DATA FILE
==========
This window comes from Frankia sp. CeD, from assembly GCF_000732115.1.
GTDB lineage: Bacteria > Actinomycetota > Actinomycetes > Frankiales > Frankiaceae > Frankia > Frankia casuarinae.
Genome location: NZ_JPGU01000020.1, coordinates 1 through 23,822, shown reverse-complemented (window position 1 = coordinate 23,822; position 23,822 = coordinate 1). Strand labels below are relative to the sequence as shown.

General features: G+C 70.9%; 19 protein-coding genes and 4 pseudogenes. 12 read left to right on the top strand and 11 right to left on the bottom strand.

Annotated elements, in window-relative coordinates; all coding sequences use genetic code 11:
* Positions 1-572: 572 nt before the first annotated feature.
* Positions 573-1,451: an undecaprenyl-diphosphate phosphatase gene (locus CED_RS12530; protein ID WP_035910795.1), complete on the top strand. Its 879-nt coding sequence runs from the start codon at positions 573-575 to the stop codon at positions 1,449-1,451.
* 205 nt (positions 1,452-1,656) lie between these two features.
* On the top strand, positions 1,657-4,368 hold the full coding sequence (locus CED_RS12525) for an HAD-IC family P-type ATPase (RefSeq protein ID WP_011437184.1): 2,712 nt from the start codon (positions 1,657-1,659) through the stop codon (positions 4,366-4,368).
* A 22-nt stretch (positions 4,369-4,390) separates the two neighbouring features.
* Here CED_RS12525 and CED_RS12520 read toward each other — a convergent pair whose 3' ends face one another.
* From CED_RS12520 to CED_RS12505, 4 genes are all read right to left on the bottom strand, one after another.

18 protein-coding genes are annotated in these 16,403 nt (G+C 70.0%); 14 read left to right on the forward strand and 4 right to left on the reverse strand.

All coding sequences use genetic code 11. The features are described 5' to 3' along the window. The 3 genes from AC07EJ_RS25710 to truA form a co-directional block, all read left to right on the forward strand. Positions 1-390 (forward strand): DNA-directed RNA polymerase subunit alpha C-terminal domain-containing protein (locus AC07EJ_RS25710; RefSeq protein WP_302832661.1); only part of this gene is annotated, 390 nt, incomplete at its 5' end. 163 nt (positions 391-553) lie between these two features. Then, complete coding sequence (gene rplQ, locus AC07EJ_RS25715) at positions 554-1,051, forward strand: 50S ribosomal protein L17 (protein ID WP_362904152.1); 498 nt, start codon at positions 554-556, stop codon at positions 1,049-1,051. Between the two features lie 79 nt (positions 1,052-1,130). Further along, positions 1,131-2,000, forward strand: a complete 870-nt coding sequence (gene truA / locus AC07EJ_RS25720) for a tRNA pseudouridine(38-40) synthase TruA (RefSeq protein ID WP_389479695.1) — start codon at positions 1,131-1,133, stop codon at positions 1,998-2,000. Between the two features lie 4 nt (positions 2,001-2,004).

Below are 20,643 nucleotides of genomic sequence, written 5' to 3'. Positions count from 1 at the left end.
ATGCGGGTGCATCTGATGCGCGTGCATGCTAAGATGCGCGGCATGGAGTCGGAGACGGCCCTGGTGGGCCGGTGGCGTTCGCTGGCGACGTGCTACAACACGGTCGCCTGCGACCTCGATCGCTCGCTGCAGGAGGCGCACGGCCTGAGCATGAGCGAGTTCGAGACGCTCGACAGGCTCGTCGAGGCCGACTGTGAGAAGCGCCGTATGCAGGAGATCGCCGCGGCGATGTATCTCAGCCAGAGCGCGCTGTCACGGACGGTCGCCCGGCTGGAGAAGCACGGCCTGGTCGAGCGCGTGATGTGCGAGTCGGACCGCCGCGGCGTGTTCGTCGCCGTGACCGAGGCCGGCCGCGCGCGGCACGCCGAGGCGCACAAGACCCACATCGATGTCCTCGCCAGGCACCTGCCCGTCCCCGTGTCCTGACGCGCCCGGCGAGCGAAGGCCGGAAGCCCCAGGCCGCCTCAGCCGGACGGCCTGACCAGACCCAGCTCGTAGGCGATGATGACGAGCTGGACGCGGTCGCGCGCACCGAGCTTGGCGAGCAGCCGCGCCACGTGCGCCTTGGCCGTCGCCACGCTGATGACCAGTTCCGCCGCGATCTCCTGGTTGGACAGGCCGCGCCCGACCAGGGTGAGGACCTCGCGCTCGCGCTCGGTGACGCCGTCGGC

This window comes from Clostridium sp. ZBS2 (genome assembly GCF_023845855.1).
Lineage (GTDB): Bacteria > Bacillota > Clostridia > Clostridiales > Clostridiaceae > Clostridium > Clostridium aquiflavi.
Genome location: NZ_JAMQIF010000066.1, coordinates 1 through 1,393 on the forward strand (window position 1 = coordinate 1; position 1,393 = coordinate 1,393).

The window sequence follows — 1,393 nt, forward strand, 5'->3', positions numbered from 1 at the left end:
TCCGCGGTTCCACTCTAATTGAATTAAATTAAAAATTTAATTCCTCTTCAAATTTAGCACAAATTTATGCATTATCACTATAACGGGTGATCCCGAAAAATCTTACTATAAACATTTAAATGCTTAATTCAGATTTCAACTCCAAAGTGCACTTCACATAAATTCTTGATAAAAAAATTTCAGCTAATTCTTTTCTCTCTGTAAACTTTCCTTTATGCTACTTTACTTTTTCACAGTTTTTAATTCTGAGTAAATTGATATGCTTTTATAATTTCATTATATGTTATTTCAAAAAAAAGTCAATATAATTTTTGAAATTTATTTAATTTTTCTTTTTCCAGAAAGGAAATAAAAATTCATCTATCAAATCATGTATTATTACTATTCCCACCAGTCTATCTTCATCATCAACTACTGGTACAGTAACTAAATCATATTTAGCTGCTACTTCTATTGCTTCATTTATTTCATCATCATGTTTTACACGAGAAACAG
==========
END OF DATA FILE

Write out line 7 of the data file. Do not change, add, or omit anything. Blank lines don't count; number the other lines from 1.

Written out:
* Positions 573-1,451: an undecaprenyl-diphosphate phosphatase gene (locus CED_RS12530; protein ID WP_035910795.1), complete on the top strand. Its 879-nt coding sequence runs from the start codon at positions 573-575 to the stop codon at positions 1,449-1,451.